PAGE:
2. Public opinion and enlargement

In preparing the present round of enlargement, political and economic leaders in the European Union need to engage in a dialogue with the public about enlargement, and to contribute to the discussion of the Union in the candidate countries.

Opinion polls, and Eurobarometer, show that in the existing Union information and understanding about the implications of enlargement need to be improved. In the candidate countries, public support for accession is generally high, but can vary as a result of different factors, including developments in the accession negotiations.

In May 2000 the Commission launched a communication strategy to make available information about the enlargement process. To succeed, it requires that the European institutions, but also elected representatives, political leaders, governments, economic and social partners and civil society in general participate in the dialogue.

The Commission is developing its communication strategy on a decentralised basis, taking account of the particular needs and conditions of the Member States and the candidate countries. The Commission’s representations in the 15 Member States, and its delegations in the 13 applicant countries, have the responsibility for drawing up programmes adapted to needs. At the regional level, priority is being given to regions of the existing Union bordering the candidate countries. In developing the strategy the Commission is working closely with the offices of the European Parliament.

The Commission will keep the Council and Parliament informed of the results.

3. The enlargement process and neighbouring countries

When the EU enlarges it will acquire new neighbours and its relations with them will evolve to reflect the new situation. The EU has developed specific policies for each neighbouring region – the Stabilisation and Association Process for the Western Balkans, the Barcelona process for the Mediterranean and the Partnership and Co-operation framework for Russia, Ukraine and other Newly Independent States (NIS). These complement the close and integrated relationship developed with the countries of European Free Trade Agreement and the European Economic Area.

These policies foresee the creation of a free trade area encompassing the EU and its neighbours in which democracy and respect for human rights and the rule of law prevail.

As the EU enlarges, the range of common interests of the EU and its new neighbours will expand. This will create new opportunities, acting as a stimulus for growth and investment. Enlargement will eventually create an internal market of over 500 million consumers. It will be in the mutual interest of the EU and its new neighbours to continue to work together to consolidate economic reform and strengthen business by creating a transparent regulatory environment. Progressive alignment with the rules of the EU’s internal market and regulatory framework will facilitate trade and attract investment in the neighbouring regions. This will bring benefits to business in all the countries concerned.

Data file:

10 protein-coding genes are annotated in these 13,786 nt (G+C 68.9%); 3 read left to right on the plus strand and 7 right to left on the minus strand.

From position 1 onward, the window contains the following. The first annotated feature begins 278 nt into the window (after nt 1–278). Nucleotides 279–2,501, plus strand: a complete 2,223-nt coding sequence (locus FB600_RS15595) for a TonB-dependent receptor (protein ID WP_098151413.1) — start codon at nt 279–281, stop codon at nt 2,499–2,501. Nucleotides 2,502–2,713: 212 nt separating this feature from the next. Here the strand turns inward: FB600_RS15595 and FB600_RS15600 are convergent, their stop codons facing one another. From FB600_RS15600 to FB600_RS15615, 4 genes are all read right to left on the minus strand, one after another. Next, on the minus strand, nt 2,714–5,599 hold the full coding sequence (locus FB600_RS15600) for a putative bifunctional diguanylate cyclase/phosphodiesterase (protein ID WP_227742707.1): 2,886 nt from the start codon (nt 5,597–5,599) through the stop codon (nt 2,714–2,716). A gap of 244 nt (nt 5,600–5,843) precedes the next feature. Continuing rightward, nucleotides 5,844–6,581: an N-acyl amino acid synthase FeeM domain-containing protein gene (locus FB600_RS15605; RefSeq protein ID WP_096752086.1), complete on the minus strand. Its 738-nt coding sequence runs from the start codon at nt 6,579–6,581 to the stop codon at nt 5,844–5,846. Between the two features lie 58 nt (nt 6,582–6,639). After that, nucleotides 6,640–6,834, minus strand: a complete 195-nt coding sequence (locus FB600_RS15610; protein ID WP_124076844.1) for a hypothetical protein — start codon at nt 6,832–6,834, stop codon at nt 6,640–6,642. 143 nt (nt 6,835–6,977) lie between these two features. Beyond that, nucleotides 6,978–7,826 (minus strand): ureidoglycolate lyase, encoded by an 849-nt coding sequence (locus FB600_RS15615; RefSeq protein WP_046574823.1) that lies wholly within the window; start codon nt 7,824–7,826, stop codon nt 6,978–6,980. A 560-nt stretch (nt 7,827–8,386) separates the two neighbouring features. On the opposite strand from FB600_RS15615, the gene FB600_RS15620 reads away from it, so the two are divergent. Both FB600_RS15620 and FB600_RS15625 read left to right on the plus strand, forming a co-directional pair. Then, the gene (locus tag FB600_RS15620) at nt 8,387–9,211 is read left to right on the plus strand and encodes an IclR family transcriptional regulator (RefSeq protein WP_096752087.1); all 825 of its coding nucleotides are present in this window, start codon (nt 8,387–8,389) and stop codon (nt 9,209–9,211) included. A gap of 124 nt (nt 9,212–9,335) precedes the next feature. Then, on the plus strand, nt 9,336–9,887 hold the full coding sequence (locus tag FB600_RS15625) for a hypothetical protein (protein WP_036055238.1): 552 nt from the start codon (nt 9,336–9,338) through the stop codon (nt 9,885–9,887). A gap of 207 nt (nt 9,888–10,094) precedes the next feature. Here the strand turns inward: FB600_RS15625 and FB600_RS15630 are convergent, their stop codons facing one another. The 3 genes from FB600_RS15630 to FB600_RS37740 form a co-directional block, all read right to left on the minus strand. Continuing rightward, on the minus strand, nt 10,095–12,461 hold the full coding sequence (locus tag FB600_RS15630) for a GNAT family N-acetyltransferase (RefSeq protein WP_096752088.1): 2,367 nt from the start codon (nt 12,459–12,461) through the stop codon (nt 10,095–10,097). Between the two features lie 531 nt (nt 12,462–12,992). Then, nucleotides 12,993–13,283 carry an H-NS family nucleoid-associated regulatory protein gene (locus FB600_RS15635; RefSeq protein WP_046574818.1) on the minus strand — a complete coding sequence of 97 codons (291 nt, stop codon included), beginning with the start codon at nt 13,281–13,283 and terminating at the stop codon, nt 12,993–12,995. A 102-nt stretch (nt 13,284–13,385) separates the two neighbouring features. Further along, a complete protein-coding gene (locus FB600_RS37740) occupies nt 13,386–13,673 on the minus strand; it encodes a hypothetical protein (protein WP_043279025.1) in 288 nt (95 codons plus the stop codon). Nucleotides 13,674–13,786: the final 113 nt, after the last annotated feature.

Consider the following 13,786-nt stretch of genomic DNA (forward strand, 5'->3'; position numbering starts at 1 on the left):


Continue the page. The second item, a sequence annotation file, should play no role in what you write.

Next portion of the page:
Enlargement will also bring new challenges. It will heighten the need for the EU and its neighbours to work closely on issues such as justice and home affairs. The EU is likely to attract migrants from its neighbours and will want to develop with them ways of planning for legal migration while combating illegal migration and trafficking in human beings. Border management will take on increased importance with close co-operation in areas ranging from customs and veterinary/phyto-sanitary controls to combating organised crime and drugs trafficking.

The enlarged Union will need to deepen its relationships with its immediate neighbours and to develop further a common approach. The enlarged EU is likely to see an interest in linking together common elements of the three geographic policies currently in place. The future borders of the Union must not become a new dividing line. A well-designed proximity policy, building on the present policy framework, will ensure that the enlarged EU and its neighbours deepen their common interests and activities.

a) The Western Balkans

2001 has witnessed the consolidation of democracy in the Western Balkans region. Following the election of a new democratic leadership in the Federal Republic of Yugoslavia (FRY), the countries of the region have pushed ahead with political, economic and administrative reforms. Progress has not been even however and a resurgence of violence in the southern regions of the FRY and in the former Yugoslav Republic of Macedonia represents a set-back in the pursuit of peace and stability in the region. The challenge for the EU is to respond effectively to volatility in the region while progressing towards the goal of integration of the countries of the region into the EU, in line with the Feira European Council conclusions.